Annette Klein: German consul general targets economic, academic ties
Written by Camila Cepero on December 27, 2016
German Consul General Annette Klein hasn’t even hit the six-month mark in her position at the Consulate General of Germany in Miami, but she’s been enjoying all that Miami has to offer, including the weather and friendliness of strangers.
She describes the city as a welcoming community, a feeling she first began to foster at a meet-and-greet organized by her predecessor to welcome her upon her arrival. There, she said, she first witnessed the generosity of the people who live in Miami and who have been some of the consulate’s most trusted professional associates.
Not only does she have an idyllic commute to work – she lives within walking distance of the consulate’s office in downtown – she is pleased to be able to live in a city with notable cultural institutions, trendy neighborhoods and great food.
The consulate general’s area of jurisdiction covers the state of Florida, Puerto Rico and the US Virgin Islands, and functions as a kind of home base for Germans in their home away from home, Ms. Klein said. Most Germans who seek assistance from the consulate tend to need help with administrative matters, handled by the consulate’s consular section.
Ms. Klein would like to use her position to focus on fostering economic relations with Germany, which is the largest economy in Europe and one of Florida’s top ten trading partners. Aside from that, she said, she’s looking forward to taking advantage of opportunities to work with Florida’s universities, colleges, scientific institutions, economic institutions and cultural institutions. She hopes to pique the interest of students, whom she refers to as the future shapers of the world, and get people excited to learn about Germany.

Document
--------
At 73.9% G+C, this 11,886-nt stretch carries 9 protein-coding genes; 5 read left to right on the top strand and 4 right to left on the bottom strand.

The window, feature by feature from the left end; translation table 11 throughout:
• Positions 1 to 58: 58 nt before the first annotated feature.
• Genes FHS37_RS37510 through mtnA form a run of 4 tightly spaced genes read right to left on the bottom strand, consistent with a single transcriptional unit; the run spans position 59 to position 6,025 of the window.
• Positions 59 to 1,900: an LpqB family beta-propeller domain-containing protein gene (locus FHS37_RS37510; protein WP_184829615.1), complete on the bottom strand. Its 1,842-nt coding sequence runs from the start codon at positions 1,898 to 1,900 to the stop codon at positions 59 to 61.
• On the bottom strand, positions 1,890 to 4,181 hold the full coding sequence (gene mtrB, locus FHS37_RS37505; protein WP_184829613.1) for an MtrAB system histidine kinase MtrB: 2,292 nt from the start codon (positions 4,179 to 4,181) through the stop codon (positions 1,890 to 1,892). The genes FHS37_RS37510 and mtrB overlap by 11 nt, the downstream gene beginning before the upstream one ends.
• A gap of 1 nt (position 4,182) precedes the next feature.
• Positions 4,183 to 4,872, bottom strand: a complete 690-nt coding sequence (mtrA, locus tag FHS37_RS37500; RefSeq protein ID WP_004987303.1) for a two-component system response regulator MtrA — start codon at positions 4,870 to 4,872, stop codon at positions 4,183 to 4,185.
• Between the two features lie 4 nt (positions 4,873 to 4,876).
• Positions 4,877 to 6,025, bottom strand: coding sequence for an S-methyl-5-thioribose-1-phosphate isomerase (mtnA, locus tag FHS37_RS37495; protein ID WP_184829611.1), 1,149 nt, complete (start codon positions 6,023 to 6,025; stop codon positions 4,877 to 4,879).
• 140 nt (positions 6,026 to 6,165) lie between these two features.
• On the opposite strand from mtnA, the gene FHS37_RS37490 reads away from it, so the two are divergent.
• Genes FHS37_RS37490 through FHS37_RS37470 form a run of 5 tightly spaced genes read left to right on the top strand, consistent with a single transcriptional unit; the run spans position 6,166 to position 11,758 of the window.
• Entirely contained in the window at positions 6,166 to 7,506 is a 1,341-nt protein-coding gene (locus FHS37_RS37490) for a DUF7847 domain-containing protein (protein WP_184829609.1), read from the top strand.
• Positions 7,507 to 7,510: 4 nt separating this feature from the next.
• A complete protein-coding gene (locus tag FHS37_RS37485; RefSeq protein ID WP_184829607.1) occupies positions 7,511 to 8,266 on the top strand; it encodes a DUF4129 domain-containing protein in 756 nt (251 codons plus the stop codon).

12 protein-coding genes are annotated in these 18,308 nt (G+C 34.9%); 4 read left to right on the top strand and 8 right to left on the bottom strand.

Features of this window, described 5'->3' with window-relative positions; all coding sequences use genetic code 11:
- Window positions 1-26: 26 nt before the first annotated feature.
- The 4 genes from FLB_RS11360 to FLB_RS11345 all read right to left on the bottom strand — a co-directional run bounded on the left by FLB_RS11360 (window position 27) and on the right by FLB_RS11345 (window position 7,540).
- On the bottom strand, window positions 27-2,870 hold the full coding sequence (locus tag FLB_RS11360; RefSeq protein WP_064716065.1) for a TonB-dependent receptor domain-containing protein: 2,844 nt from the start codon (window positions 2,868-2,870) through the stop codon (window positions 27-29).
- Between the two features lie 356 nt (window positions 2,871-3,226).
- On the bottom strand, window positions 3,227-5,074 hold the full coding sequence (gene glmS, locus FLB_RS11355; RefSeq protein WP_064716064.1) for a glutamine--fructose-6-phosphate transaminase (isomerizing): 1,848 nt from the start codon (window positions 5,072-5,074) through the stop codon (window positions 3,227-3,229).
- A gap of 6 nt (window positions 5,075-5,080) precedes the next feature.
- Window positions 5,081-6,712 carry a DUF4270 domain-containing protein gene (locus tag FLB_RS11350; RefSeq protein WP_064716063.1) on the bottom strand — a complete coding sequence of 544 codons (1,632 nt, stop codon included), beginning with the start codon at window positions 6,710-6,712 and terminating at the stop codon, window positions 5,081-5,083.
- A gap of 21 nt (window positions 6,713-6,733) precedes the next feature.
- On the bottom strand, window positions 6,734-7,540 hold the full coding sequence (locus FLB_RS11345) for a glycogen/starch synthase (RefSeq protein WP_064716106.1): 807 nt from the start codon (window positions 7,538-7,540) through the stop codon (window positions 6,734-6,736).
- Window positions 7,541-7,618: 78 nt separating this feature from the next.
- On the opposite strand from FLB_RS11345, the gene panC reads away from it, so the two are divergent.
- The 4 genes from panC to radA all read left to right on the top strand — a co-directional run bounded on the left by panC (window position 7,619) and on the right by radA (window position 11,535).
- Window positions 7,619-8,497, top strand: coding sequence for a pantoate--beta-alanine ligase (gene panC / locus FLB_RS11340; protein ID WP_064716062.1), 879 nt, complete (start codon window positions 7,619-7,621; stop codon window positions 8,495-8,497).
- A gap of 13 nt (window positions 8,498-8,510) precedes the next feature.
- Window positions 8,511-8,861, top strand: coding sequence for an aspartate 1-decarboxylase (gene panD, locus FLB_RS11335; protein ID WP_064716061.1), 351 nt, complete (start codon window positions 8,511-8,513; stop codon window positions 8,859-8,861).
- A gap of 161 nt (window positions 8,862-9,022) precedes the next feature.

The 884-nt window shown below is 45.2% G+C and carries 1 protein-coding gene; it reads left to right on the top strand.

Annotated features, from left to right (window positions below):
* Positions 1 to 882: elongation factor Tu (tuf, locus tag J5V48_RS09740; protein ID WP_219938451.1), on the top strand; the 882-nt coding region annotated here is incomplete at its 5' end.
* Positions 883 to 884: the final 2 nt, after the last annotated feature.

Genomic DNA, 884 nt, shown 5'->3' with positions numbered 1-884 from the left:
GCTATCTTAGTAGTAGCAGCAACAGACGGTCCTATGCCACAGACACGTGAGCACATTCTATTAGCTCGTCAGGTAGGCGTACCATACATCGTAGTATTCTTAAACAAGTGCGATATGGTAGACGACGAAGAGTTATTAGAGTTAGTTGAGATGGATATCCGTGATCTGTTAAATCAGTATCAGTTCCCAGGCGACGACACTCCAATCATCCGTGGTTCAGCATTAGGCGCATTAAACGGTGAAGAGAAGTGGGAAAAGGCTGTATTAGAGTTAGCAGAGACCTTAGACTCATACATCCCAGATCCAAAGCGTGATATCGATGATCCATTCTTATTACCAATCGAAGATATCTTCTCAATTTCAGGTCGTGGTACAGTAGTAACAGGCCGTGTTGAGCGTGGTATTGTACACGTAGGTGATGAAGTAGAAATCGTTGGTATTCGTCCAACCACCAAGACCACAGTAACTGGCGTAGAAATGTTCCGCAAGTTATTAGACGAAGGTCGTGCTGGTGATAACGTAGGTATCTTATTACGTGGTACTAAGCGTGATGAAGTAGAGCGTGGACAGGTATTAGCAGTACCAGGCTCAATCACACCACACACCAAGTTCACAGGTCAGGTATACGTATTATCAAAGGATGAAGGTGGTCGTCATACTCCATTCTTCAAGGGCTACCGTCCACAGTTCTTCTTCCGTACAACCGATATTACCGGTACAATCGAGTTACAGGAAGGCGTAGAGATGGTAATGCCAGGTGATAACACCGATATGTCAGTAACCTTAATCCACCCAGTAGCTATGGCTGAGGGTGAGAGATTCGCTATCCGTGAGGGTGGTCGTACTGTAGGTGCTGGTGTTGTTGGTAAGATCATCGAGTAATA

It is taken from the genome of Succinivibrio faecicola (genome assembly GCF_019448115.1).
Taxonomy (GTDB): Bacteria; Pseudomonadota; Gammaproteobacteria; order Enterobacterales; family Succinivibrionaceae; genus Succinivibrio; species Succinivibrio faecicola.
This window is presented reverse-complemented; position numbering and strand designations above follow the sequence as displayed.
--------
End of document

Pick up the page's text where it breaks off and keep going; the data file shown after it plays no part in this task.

One of her greatest passions is learning new languages, she said, because she believes it allows people to understand the way native speakers think, opening new avenues for finding common ground and resolving conflicts.
Too often, Ms. Klein thinks, people’s perceptions of Germany are influenced by what the media reports, and never has that been more true than in the past year, during which Germany has accepted large numbers of refugees from war-torn countries. However, numbers don’t lie, she said, and currently the statistics show that the crime rate in Germany remains low, proving that the country is absolutely a safe travel destination.
Ms. Klein’s German pride shines through when she talks about why American businesses should consider establishing a presence. She boasts about Germany’s central location in Europe, its small size and its “economic prowess.”
When she’s not in the office working toward further strengthening German business ties, Ms. Klein can be found boarding a plane to travel for pleasure, learning a new language, or thinking about planning a ski trip.
Miami Today reporter Camila Cepero interviewed Ms. Klein in her office overlooking Biscayne Bay at the Consulate General of Germany in Miami.
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